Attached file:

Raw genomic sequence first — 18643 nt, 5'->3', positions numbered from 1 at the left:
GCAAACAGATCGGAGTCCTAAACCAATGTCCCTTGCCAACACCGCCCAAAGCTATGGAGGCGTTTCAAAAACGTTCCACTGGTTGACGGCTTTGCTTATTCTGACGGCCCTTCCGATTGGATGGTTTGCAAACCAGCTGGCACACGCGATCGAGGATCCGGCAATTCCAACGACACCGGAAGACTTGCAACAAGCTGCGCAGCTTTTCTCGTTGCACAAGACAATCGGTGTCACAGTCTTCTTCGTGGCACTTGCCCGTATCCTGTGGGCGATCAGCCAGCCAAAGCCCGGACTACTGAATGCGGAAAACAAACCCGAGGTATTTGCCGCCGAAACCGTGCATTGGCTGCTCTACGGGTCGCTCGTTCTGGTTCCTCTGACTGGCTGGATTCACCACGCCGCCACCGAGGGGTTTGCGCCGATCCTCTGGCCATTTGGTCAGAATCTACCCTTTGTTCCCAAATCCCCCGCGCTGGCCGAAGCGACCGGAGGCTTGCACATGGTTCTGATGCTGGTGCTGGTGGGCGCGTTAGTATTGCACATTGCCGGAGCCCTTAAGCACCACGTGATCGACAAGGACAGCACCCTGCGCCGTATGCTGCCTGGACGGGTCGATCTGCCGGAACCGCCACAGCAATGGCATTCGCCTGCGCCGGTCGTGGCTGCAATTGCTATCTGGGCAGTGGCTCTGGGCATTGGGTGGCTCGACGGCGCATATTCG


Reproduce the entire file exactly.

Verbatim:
Raw genomic sequence first — 18643 nt, 5'->3', positions numbered from 1 at the left:
GCAAACAGATCGGAGTCCTAAACCAATGTCCCTTGCCAACACCGCCCAAAGCTATGGAGGCGTTTCAAAAACGTTCCACTGGTTGACGGCTTTGCTTATTCTGACGGCCCTTCCGATTGGATGGTTTGCAAACCAGCTGGCACACGCGATCGAGGATCCGGCAATTCCAACGACACCGGAAGACTTGCAACAAGCTGCGCAGCTTTTCTCGTTGCACAAGACAATCGGTGTCACAGTCTTCTTCGTGGCACTTGCCCGTATCCTGTGGGCGATCAGCCAGCCAAAGCCCGGACTACTGAATGCGGAAAACAAACCCGAGGTATTTGCCGCCGAAACCGTGCATTGGCTGCTCTACGGGTCGCTCGTTCTGGTTCCTCTGACTGGCTGGATTCACCACGCCGCCACCGAGGGGTTTGCGCCGATCCTCTGGCCATTTGGTCAGAATCTACCCTTTGTTCCCAAATCCCCCGCGCTGGCCGAAGCGACCGGAGGCTTGCACATGGTTCTGATGCTGGTGCTGGTGGGCGCGTTAGTATTGCACATTGCCGGAGCCCTTAAGCACCACGTGATCGACAAGGACAGCACCCTGCGCCGTATGCTGCCTGGACGGGTCGATCTGCCGGAACCGCCACAGCAATGGCATTCGCCTGCGCCGGTCGTGGCTGCAATTGCTATCTGGGCAGTGGCTCTGGGCATTGGGTGGCTCGACGGCGCATATTCG